1 thought on “The Mathematics of Rice: (Putting my big mouth in the people’s rice Palava)—

  1. RICE! Arguably one of the contributing factors for the downfall of the Tolbert government in 1980.
    Not that he needs my affirmation in his treatment of the issue of rice shortage in Liberia, but the long-term solution of this issue is for the private sector to grow rice. The author makes the classic case that would stand in any Econ 101 class: All things being equal, the high cost of a product should encourage many suppliers to enter the market to meet the demand. The more suppliers you have, the greater the competition. The result is price drop. There are many reasons why that does not happen in Liberia. One reason is addressed in his book, “Another America: The Story of Liberia and the former Slaves Who Ruled It” published in 2013 written by James Ciment, PhD. He states that in the pioneering days of Liberia (ca 1822), some of returned the free slaves would rather dress up and walk up and down the unpaved streets of Monrovia than move to any of the surrounding settlements where you could grow anything in the fertile soil. The second reason is that we would rather eat parboiled than “country” rice. I do not know whether there has been a change in mind set. Parents would rather have their children “pick” rice all day, than buy country rice, which was ready to be cooked. One year, a batch of imported rice smelled like shit. However, that was still preferred over country rice. Compare that to aroma of “new” country rice.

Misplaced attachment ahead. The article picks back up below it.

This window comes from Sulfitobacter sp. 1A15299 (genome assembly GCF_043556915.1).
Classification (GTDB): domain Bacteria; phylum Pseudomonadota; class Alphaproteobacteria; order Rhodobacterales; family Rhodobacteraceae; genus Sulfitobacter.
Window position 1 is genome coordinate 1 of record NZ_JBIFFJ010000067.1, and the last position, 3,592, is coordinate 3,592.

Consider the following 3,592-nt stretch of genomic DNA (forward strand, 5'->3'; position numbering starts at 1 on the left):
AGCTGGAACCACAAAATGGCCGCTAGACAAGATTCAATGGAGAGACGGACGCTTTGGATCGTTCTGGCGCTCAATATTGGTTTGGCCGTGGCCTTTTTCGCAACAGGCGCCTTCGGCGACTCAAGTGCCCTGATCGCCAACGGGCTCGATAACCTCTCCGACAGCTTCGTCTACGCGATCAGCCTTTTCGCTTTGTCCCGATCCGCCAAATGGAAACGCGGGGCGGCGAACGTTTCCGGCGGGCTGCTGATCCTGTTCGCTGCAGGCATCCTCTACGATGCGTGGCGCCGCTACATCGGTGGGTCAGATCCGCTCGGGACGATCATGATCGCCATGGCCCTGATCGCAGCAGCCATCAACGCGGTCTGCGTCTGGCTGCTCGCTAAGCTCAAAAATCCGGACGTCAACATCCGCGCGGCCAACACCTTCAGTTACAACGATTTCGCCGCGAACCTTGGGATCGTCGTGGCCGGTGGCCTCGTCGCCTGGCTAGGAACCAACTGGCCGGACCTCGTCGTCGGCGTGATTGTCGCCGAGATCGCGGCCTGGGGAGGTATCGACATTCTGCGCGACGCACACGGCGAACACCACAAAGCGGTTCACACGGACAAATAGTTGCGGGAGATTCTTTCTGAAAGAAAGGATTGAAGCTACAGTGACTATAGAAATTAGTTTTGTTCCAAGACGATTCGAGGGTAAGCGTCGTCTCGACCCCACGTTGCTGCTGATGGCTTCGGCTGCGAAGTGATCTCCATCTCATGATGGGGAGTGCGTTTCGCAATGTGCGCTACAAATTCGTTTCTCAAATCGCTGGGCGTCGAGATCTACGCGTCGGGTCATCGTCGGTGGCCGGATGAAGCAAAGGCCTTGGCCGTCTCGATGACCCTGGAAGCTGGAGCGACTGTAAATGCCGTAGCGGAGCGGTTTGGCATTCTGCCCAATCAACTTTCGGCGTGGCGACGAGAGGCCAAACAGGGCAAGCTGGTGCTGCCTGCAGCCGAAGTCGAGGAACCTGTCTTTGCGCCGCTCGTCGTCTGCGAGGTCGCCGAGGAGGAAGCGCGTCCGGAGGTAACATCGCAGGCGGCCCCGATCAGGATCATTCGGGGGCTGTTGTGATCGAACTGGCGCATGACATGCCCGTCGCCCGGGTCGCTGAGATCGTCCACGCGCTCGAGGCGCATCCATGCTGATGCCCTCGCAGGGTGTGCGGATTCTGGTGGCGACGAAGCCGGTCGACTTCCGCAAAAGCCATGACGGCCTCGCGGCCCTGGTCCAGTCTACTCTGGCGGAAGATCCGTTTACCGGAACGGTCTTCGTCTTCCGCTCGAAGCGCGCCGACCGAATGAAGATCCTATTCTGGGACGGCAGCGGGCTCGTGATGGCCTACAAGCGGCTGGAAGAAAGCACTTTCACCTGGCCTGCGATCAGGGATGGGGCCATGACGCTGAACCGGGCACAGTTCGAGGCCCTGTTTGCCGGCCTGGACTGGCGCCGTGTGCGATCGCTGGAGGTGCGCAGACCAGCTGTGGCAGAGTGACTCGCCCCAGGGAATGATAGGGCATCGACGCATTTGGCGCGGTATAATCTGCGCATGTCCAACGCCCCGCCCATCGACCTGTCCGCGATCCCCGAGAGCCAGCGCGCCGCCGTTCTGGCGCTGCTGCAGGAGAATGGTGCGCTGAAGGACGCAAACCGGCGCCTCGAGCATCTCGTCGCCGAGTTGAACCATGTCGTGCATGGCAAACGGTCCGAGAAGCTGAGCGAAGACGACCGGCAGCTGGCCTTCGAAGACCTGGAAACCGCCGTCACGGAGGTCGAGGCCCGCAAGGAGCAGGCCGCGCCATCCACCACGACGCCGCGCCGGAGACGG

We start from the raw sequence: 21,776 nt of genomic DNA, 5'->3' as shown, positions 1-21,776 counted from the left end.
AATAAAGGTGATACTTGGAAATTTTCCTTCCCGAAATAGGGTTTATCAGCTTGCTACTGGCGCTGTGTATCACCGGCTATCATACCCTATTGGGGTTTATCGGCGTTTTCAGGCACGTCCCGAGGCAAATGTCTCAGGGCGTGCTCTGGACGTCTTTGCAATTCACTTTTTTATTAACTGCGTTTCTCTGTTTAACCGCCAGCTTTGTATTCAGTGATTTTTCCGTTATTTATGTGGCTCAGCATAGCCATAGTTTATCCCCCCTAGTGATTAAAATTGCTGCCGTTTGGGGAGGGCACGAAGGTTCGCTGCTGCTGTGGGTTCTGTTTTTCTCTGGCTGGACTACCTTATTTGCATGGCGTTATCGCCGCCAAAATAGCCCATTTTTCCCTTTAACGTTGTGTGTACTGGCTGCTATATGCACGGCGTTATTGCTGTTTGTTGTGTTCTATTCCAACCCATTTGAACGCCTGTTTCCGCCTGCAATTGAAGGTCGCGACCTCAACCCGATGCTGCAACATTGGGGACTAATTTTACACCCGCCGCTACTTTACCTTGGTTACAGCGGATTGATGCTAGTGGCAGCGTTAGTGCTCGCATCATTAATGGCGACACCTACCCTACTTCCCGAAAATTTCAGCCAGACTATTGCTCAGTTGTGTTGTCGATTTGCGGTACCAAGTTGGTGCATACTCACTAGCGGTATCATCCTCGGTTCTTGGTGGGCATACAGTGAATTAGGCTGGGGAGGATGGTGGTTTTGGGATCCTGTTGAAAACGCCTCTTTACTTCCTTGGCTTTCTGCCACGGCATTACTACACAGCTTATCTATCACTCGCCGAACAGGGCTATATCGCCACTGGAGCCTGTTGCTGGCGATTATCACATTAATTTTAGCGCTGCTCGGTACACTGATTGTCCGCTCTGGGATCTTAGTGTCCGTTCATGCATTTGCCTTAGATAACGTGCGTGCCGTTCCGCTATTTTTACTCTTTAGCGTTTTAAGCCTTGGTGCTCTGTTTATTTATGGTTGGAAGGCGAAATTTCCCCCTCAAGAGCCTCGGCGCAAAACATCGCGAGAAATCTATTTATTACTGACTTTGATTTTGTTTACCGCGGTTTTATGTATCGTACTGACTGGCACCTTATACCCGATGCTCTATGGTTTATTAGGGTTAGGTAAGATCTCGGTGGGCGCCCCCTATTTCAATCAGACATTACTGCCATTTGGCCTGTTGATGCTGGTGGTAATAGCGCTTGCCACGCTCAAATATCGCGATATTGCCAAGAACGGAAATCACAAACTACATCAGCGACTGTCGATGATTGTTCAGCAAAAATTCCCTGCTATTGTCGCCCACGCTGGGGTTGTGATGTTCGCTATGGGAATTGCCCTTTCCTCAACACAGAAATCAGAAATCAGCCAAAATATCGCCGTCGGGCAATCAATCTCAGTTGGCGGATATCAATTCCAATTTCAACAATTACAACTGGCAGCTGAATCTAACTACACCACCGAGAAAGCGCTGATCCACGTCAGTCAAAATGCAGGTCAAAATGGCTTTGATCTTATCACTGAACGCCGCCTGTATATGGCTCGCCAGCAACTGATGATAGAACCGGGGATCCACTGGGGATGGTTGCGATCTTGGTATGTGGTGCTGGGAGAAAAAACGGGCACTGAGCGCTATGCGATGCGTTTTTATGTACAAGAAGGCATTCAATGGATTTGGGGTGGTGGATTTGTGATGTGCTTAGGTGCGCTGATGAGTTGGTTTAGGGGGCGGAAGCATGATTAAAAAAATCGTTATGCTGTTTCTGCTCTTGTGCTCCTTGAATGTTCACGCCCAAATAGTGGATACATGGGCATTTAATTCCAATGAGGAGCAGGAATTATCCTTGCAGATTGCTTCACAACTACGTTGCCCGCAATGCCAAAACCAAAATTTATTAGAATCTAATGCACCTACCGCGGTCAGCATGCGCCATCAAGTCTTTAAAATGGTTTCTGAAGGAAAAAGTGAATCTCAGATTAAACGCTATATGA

Given the cost per bag of rice plus a decent profit coupled with the low barrier to entry, I dare say a farmer who grows rice could do well; however, everyone sits around waiting for the government or the international community (IC) to do something. The sad part is that when the international community steps in to help, people in charge rob the whole thing in the hope that the IC will refill the bucket.
    Just as every rainy season, roads will “cut,” we will have the issue of rice for the foreseeable future. Do not be misled by the grandiose speeches of the honorables, because according to his book (which Tubman banned), “If talking made muscles and nerve, the Republic of Liberia would rule the world.” (p. 76) – Liberia, The Inside Story by Luther Henry Lemley, 1963.
    Thanks Henrique Caine

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